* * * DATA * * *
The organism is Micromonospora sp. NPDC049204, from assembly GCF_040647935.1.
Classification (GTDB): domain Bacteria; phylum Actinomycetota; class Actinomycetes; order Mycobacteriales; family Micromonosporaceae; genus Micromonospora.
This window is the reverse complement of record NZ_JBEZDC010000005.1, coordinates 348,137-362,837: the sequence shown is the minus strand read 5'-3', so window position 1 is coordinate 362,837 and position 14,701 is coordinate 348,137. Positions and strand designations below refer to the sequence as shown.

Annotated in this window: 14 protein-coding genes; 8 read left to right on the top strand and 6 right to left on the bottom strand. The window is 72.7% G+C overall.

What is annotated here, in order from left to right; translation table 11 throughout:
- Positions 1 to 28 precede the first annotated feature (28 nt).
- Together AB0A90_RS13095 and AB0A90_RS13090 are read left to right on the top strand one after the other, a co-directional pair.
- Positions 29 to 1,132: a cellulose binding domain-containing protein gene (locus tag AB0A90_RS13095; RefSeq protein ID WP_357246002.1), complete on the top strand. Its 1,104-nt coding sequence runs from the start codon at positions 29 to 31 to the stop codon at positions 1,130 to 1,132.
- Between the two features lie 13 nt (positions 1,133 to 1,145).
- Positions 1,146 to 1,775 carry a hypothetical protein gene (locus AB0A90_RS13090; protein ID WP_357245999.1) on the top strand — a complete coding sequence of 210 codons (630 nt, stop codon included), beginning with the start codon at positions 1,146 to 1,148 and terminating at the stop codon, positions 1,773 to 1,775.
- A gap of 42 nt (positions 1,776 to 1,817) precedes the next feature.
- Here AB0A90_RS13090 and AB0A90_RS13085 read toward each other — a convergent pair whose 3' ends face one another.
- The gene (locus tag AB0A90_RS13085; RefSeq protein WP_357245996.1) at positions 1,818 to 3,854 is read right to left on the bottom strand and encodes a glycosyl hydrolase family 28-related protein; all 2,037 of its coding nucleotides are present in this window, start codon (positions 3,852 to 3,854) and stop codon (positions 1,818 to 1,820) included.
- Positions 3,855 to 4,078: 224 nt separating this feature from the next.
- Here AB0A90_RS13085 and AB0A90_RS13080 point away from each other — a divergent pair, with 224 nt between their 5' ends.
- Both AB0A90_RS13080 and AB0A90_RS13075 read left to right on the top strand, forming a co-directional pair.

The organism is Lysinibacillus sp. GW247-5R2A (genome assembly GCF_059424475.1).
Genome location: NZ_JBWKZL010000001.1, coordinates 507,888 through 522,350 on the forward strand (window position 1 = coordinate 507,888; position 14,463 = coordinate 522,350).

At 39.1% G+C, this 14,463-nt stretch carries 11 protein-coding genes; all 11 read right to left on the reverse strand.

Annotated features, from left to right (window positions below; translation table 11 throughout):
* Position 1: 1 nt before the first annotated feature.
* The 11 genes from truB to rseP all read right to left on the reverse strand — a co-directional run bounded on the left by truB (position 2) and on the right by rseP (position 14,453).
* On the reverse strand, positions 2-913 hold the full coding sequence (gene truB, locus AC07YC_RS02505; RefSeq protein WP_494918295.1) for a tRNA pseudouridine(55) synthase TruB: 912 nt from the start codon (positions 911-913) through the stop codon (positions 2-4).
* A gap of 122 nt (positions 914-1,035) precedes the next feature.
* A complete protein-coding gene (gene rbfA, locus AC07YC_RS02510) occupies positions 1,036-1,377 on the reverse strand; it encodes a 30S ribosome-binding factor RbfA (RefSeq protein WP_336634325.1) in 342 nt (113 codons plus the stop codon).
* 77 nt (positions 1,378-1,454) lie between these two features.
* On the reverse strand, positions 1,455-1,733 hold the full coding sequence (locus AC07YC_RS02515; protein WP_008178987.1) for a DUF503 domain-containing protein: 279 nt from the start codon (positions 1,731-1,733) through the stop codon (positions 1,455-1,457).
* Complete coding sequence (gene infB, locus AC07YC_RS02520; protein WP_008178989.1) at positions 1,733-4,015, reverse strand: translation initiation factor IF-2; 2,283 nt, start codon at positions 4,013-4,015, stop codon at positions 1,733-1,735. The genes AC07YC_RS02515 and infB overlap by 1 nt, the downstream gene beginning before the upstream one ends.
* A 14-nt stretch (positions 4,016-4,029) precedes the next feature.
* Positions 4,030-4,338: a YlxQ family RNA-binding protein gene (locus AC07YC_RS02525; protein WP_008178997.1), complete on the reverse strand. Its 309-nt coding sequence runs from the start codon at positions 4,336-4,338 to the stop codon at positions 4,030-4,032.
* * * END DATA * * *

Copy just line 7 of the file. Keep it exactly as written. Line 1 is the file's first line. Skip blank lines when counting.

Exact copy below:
- Together AB0A90_RS13095 and AB0A90_RS13090 are read left to right on the top strand one after the other, a co-directional pair.